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June 26, 2017
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How Spelunky's designer set out to create complexity with simplicity
April 18, 2017 | By Alissa McAloon




"At least for Spelunky, my aim was to have all these little pieces have a very very simple and easy to understand personality, and then to have those come together to create complexity."

- Spelunky creator Derek Yu dives into how different elements of the game interact with each other.

For the latest video in its ongoing documentary series, Noclip sat down with the creators of the procedurally generated platformer Spelunky to find out how the game came to be and exactly what makes it tick.

The first half of the hour-long documentary above explores how Derek Yu and Andy Hull got their start making games with Klik & Play and even, in the case of Yu, running the indie game community TIGSource.

But the second half of the documentary should be especially interesting to other developers since it runs through the design decisions powering many of Spleunky’s individual elements and talks about how the game sets out to create complexity through simplicity.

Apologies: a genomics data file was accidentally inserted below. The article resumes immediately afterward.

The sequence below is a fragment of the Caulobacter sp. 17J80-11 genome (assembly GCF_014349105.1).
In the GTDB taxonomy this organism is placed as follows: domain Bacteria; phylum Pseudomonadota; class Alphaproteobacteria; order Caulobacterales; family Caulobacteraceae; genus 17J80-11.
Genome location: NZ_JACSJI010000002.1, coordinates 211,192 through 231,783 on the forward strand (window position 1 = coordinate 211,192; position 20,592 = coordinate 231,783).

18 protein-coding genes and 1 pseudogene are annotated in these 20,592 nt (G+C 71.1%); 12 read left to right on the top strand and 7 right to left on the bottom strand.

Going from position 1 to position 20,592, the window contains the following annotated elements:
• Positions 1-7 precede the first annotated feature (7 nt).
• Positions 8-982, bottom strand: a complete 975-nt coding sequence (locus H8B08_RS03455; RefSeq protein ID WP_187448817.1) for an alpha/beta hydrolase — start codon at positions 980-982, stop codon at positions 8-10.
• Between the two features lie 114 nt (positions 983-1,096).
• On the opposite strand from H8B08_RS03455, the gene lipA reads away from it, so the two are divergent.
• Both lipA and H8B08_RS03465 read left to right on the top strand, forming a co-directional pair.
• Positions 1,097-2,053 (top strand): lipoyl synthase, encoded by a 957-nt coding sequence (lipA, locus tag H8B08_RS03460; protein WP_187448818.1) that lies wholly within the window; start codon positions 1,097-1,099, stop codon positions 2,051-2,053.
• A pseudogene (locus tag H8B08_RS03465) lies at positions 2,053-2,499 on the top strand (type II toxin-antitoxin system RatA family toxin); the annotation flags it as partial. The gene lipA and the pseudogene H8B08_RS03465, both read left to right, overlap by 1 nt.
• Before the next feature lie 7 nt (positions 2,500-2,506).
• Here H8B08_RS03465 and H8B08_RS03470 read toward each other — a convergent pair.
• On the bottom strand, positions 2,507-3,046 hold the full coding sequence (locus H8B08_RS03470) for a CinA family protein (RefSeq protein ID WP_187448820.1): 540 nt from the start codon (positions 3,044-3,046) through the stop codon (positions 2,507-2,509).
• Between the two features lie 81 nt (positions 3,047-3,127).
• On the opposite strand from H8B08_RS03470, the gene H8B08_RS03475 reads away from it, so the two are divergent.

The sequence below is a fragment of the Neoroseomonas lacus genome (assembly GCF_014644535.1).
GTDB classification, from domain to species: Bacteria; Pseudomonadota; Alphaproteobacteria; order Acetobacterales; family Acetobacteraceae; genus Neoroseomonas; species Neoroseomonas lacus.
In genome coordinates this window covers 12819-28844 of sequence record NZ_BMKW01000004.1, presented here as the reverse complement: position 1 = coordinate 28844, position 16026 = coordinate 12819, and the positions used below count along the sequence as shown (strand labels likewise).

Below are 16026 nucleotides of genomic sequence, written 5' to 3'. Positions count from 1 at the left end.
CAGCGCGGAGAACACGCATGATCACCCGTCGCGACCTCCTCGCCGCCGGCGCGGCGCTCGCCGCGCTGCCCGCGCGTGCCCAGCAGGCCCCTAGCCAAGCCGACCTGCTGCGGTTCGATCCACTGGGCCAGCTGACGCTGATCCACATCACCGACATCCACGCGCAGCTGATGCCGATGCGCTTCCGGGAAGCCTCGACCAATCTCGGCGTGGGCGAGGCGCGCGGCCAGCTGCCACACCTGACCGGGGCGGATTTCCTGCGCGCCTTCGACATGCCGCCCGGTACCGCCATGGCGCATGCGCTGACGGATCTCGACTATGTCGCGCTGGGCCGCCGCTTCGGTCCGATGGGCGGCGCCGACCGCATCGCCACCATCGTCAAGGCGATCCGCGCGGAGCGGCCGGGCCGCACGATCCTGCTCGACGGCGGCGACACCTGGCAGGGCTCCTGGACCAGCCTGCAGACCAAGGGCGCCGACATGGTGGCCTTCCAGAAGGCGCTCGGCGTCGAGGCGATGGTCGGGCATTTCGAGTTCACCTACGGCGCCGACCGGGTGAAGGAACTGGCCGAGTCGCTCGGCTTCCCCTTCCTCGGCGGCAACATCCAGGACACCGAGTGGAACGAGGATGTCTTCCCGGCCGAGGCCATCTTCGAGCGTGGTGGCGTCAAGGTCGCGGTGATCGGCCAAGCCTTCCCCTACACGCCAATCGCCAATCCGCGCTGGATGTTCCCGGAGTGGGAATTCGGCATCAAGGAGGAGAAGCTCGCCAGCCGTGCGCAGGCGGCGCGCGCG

“We're trying to draw out the personality of each area, of each monster, just from very very simple actions and things that they do,” says Yu. “And when they all come together, you get this complexity that's very interesting and that makes every time you play in this randomized environment fun."

He uses some enemies in Spelunky’s second stage, a jungle, as an example of this complexity in action. Among the enemies in that area are leaping frogs, swimming piranhas, and monkeys that cling to the player. On their own, these obstacles are fairly straightforward but when Spelunky’s randomly generated floorplans cause these enemies to overlap, new challenges spring forth.

The full interview takes a look at how individual items, mechanics, and enemies were designed to create this kind of emergent gameplay, and also offers a look at how the developers use in-game death as a teaching tool rather than a punishment. For other videos like this, be sure to take a look at the Noclip YouTube channel for documentaries about Doom, Rocket League, and more.



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